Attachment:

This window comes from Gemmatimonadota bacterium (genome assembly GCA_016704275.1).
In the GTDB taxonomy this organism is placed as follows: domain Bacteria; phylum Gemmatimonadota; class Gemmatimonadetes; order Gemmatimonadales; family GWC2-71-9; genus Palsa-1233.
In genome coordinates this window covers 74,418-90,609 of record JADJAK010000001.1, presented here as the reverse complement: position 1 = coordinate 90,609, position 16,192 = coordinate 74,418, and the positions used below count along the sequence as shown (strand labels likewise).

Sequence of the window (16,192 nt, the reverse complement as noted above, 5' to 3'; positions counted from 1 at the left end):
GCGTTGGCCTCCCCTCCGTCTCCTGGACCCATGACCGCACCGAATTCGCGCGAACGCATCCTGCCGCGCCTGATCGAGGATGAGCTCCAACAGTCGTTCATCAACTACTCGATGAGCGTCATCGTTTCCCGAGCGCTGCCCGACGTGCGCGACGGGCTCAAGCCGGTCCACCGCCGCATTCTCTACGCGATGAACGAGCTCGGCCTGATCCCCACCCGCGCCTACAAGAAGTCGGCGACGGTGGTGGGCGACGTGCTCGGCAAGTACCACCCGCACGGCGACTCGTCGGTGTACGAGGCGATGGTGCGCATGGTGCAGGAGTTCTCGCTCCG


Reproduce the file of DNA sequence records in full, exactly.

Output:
This window comes from Gemmatimonadota bacterium (genome assembly GCA_016704275.1).
In the GTDB taxonomy this organism is placed as follows: domain Bacteria; phylum Gemmatimonadota; class Gemmatimonadetes; order Gemmatimonadales; family GWC2-71-9; genus Palsa-1233.
In genome coordinates this window covers 74,418-90,609 of record JADJAK010000001.1, presented here as the reverse complement: position 1 = coordinate 90,609, position 16,192 = coordinate 74,418, and the positions used below count along the sequence as shown (strand labels likewise).

Sequence of the window (16,192 nt, the reverse complement as noted above, 5' to 3'; positions counted from 1 at the left end):
GCGTTGGCCTCCCCTCCGTCTCCTGGACCCATGACCGCACCGAATTCGCGCGAACGCATCCTGCCGCGCCTGATCGAGGATGAGCTCCAACAGTCGTTCATCAACTACTCGATGAGCGTCATCGTTTCCCGAGCGCTGCCCGACGTGCGCGACGGGCTCAAGCCGGTCCACCGCCGCATTCTCTACGCGATGAACGAGCTCGGCCTGATCCCCACCCGCGCCTACAAGAAGTCGGCGACGGTGGTGGGCGACGTGCTCGGCAAGTACCACCCGCACGGCGACTCGTCGGTGTACGAGGCGATGGTGCGCATGGTGCAGGAGTTCTCGCTCCG